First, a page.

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The Forestry Department estimates that more than 45,000ha of forest have been cleared and logged in Kelantan.

This is a story about the Kelantan flood; about how a natural disaster could have been mitigated by humans but wasn’t, and even worsened by them.

In 1990, Pas took over the Kelantan government from Barisan Nasional. Three years earlier, Datuk Seri Dr Mahathir Mohamad, the then prime minister, had marginally defeated Tengku Razaleigh Hamzah in a bitter fight for the Umno president’s post. Tengku Razaleigh, still fresh with wounds from the fight, had his revenge in the 1990 general election when he and his newly formed party, Semangat 46, helped Pas defeat BN to win the state. Dr Mahathir had lost Kelantan to Pas and Tengku Razaleigh, and he was upset and angry.

Subsequently, throughout the 1990s under Dr Mahathir’s administration, the federal budget allocation to Kelantan was significantly cut. Between 1991 and 1995, under the 6th Malaysia Plan, less than one per cent of the RM116 billion federal development expenditure was allotted to Kelantan, the lowest allocation compared with all other states. This practice continued until 2003.

Consequently, there were very few development activities in Kelantan during the 1990s. Highways, roads and dams that were supposed to be built were cancelled. Economic growth was inhibited, and job availability was limited. As a result, there was a mass exodus of locals out of Kelantan during this period. Hundreds of thousands of Kelantan folk had to emigrate to find jobs. Currently, it is estimated that one in three of the 1.5 million Kelantan people live and work outside the state. If Dr Mahathir had intended to punish Pas and Tengku Razaleigh, the Kelantan people were collateral damage.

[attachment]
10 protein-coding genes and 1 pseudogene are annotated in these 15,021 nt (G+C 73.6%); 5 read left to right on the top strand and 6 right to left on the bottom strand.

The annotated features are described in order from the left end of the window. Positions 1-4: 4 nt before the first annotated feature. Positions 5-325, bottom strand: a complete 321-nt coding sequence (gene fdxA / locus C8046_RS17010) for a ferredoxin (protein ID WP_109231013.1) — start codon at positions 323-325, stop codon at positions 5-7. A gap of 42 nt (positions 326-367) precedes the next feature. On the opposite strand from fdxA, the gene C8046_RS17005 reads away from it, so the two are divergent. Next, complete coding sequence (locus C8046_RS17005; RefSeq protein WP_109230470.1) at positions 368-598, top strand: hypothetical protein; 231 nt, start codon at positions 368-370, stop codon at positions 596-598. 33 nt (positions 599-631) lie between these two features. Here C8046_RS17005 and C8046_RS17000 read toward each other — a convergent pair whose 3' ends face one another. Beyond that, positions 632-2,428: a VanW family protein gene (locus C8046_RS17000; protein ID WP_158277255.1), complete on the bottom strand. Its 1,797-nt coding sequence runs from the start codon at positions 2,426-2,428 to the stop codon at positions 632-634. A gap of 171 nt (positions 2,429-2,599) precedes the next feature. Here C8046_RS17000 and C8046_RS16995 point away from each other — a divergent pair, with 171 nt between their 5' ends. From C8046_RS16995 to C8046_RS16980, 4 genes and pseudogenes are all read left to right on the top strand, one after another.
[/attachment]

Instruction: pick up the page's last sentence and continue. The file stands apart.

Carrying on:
The lack of economic activities and growth following the restricted financial support from the Federal Government left the Kelantan government and its leaders scrambling to keep the state afloat in the 1990s. And they resorted to the easiest and quickest way to generate income and to ease the financial burden of the state: logging.

Since the 90s, logging in Kelantan has been rampant. On paper, only a small forest area was approved for logging in the state. However, the Forestry Department has estimated that in Kelantan more than 45,000ha of forest have been cleared and logged, almost equivalent to an area double the size of Kuala Lumpur. And more forest areas have been cleared in Kelantan recently, compared with other states in the peninsula. This was mostly done legally. How did they do it?

Under the National Forestry Act 1984, it is mandatory for trees located in logging areas to be selected, tagged and catalogued. However, this requirement presents a hindrance to the loggers in terms of time, cost, effort and the number of trees that could be cut. It is much easier and quicker for loggers to bulldoze and clear the whole area and remove the logs. To do this and to circumvent the law under the act, the state government exercised its power, provided for in Article 74 (2) of the Federal Constitution, giving it priority jurisdiction over land matters, including the forest.